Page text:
Film Review: Baby Driver
Edgar Wright's supercharged musical is a contact high
Poetry before prose. Baby Driver is a concerto in sixth gear and an adrenaline shot to the heart. Better films may release this year, but it’s difficult to imagine any supplying cinematic joy in such generous doses. If Fury Road was Wagner on wheels, this chrome wheeled, fuel injected musical is Beethoven’s Ninth.
That Edgar Wright is responsible for it is hardly surprising. Few directors since Steven Spielberg have been able to marshal this convincingly the various tricks of cinema for the purposes of pure entertainment. Each whip pan, every tracking shot is deployed for maximum impact. In an age of bewilderingly quick editing, Wright seems to cut at exactly the right moment—and to elicit a reaction. A breathless one-take might be followed by a chopped-up chase: whatever makes the scene work, the material sing.
All this trickery is grounded in the familiarity of genre. Baby Driver is, essentially, a “one last job and I’m out" movie, a scenario that’s as central to the heist narrative as the exercise montage is to the sports film. Baby (Ansel Elgort) is a getaway driver, a prodigiously talented young man with a quirk: he must have music—his music, spread over multiple iPods—playing in his ears constantly, to drown out the tinnitus that’s dogged him ever since an accident when he was little. He’s in debt to Doc (Kevin Spacey), a crime boss whose car he mistakenly stole and who’s extracting payment for that one heist at a time.
In 1973, George Lucas introduced the idea of a mixtape soundtrack with American Graffiti, and Martin Scorsese timed Harvey Kietel’s head hitting the pillow in Mean Streets to the pistol-shot opening of Be My Baby. The backbeat of rock has been a fixture in American film-making ever since, yet, even within this tradition, Wright does something unique, using Baby’s tinnitus to create a wholly convincing rock musical. Movement is inextricably linked to sound, only, instead of just having bodies in motion, Wright makes the entire screen move to the beat. Screeching tires blend with guitar solos, fingers drum in time to the percussion. Elgort dances, the camera dances, the film seems to dance too.
As in Nicolas Winding Refn’s Drive, the sordidness of the criminal world in Baby Driver is contrasted with a shy romance. Our hero’s attention is snagged by a server in the local diner named Dobora (Lily James), who walks singing “B-A-B-Y baby", a Carla Thomas number. The ensuing romance is prototypically American—diner, Laundromat, pop music—and, in its dreamy optimism, indicative of an earlier era (Debora’s dream is to head out on the open road with no fixed plan, a sentiment that’s more Beat Generation than millennial). Wright is playing with multiple genres here: along with the wholesome teen romance, you get the unpredictability of the heist film, the smoothness of the musical and the pounding muscularity of the action film, all weaving in and out like radio channels being switched.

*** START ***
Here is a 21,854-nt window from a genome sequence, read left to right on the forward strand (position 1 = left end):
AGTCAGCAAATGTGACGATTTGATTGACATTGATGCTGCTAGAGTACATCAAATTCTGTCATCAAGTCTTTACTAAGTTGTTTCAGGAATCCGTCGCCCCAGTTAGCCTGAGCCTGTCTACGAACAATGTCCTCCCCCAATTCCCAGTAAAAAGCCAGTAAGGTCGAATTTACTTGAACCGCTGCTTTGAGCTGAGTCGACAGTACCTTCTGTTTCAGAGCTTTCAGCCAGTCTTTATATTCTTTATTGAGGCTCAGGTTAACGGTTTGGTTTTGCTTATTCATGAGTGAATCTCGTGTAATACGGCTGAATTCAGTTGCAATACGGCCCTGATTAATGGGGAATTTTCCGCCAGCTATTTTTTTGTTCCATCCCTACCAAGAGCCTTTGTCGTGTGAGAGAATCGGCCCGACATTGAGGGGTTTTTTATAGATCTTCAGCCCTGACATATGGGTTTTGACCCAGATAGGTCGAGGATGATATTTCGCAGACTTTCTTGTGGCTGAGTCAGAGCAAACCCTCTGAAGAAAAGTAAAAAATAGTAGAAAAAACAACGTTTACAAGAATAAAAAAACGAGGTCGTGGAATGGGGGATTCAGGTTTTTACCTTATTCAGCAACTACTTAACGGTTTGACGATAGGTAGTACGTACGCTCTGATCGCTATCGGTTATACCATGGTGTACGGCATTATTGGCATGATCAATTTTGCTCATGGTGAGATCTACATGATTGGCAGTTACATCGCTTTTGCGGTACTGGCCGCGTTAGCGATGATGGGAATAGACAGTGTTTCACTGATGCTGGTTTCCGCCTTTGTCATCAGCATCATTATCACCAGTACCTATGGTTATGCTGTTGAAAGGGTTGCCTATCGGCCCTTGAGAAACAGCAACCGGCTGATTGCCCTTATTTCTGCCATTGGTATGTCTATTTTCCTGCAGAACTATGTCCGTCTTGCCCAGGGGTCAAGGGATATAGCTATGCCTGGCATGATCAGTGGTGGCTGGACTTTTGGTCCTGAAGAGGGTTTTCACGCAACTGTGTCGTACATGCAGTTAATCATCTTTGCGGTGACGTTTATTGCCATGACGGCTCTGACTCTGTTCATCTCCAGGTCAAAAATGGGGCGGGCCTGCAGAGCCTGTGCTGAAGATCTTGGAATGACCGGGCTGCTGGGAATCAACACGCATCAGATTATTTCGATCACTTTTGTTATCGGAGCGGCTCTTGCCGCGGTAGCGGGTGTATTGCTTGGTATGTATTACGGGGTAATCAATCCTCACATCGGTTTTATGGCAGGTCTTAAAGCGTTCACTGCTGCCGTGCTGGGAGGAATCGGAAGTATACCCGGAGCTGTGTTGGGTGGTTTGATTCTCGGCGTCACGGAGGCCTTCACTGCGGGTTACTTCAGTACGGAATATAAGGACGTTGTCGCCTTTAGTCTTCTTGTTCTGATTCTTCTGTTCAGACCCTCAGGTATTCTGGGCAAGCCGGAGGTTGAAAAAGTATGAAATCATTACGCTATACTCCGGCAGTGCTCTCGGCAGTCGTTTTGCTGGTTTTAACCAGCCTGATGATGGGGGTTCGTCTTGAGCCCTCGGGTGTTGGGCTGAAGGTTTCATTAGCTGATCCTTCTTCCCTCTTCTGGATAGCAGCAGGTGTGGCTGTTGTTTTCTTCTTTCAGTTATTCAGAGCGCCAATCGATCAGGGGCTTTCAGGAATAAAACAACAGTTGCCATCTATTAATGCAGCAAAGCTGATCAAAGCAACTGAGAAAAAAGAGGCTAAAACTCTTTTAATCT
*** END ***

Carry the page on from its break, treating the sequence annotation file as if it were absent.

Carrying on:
Jon Hamm, Jamie Foxx, Jon Bernthal and Eiza González have a grand time playing assorted lowlifes, and Spacey is his usual sardonic self, but it’s Elgort—impassive except for when he lets his guard down and belts out old soul numbers—who’s the most compelling presence. The wall-to-wall soundtrack, switching from radio staples to deep cuts (New Orleans Instrumental No. 1, anyone?), is a character in itself. This is a film for people who take pop music seriously, who believe in the sanctity of the right track for the right situation. When one particular heist hits a roadbump, Baby rewinds the track he’s playing (Neat, Neat, Neat by The Damned) until it’s where it needs to be for maximum inspiration, and only then zooms off. High Fidelity’s Rob would have loved this scene.
In his spare time, Baby takes conversations he’s recorded, chops them up and makes recordings—real life reduced to a mix tape. Baby Driver is full of cool details like this, but Wright takes care to link them to emotion; one of the tapes—probably the oldest one—is of Baby’s dead mother singing. No matter how outlandish the premise, there’s always been a sweetness to Wright’s films.